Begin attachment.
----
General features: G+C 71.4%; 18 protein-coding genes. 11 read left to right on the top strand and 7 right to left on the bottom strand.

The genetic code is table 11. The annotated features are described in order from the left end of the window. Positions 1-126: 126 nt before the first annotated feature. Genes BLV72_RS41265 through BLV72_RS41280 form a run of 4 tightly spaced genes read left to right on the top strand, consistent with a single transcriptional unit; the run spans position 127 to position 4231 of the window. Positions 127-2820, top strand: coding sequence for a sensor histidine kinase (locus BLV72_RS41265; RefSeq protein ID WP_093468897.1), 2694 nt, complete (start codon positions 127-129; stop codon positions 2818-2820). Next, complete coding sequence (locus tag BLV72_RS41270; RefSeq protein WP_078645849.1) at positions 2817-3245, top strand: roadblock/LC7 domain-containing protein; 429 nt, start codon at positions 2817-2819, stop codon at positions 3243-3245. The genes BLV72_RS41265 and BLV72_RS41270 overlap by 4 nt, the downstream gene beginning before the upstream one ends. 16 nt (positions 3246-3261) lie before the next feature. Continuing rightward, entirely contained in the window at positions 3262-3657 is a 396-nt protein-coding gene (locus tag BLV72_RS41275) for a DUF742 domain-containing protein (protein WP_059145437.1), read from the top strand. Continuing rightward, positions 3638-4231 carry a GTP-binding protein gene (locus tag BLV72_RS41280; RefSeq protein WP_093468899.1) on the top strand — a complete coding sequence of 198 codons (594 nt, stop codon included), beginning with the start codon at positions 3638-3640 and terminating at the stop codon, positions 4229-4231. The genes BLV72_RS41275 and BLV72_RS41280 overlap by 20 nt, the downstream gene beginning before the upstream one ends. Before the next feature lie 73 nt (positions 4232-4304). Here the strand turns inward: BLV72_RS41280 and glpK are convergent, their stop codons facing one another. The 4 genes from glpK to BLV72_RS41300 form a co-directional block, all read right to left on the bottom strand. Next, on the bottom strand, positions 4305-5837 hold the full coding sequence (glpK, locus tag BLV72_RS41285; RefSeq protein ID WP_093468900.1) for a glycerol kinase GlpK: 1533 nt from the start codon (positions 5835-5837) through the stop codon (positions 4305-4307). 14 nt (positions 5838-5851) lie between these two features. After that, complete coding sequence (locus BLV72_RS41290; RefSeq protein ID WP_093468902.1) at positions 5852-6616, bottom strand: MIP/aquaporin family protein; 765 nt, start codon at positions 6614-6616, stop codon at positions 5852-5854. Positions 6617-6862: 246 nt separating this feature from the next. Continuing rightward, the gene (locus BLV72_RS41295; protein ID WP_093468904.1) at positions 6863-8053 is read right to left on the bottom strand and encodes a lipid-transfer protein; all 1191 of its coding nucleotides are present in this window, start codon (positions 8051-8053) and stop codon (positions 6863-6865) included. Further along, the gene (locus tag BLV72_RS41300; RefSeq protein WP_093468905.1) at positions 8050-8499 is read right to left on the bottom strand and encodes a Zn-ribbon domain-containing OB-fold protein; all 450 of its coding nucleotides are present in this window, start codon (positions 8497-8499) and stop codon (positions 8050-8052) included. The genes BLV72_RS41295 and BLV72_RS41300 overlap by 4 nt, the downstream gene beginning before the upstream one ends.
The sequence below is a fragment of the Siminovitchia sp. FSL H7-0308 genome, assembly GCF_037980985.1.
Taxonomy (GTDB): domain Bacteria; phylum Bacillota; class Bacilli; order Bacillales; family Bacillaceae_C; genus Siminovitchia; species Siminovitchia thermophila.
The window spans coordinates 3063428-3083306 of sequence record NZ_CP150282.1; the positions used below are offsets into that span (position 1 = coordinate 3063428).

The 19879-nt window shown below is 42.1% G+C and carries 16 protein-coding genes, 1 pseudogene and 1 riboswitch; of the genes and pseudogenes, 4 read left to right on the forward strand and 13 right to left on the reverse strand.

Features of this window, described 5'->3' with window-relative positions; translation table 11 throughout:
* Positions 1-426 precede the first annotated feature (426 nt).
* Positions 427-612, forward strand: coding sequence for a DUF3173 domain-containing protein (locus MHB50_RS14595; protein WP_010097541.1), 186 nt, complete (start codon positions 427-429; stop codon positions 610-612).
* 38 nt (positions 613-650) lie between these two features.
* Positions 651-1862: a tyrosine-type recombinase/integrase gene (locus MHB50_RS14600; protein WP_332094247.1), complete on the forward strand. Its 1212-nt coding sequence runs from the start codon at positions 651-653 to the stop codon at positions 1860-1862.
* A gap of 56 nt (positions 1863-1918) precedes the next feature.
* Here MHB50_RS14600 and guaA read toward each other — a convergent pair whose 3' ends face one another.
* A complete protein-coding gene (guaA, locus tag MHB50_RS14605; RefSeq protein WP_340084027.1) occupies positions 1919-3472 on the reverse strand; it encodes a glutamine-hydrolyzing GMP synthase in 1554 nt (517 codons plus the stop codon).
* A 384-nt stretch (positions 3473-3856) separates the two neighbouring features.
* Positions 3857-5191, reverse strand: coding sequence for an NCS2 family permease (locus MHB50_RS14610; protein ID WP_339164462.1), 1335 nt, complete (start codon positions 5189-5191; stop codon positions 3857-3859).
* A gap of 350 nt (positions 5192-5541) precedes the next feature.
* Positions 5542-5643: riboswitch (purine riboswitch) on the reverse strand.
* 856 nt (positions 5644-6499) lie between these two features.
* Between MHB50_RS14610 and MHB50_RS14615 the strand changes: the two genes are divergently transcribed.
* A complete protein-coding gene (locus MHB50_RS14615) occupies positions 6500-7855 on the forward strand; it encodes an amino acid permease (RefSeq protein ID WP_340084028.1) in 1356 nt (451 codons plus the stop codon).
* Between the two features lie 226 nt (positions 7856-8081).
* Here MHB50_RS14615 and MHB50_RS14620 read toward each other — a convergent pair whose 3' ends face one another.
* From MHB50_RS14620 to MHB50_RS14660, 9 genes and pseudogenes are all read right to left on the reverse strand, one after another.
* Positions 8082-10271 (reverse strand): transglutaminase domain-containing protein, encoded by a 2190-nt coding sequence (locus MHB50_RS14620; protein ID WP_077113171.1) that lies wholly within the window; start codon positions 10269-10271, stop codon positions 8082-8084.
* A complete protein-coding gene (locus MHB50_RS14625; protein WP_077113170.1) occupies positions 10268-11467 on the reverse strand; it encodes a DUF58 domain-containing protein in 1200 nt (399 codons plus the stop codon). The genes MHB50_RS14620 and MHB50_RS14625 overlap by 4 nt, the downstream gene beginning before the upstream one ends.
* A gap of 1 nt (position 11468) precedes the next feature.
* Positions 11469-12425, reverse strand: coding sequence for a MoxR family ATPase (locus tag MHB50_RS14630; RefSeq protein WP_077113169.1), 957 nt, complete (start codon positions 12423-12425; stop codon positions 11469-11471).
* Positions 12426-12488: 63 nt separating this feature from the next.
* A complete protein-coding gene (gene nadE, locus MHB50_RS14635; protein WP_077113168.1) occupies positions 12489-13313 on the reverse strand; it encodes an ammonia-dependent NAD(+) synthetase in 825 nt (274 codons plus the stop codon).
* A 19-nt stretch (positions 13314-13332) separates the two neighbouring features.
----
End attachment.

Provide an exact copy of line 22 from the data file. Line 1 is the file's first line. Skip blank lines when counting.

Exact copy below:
* Between the two features lie 226 nt (positions 7856-8081).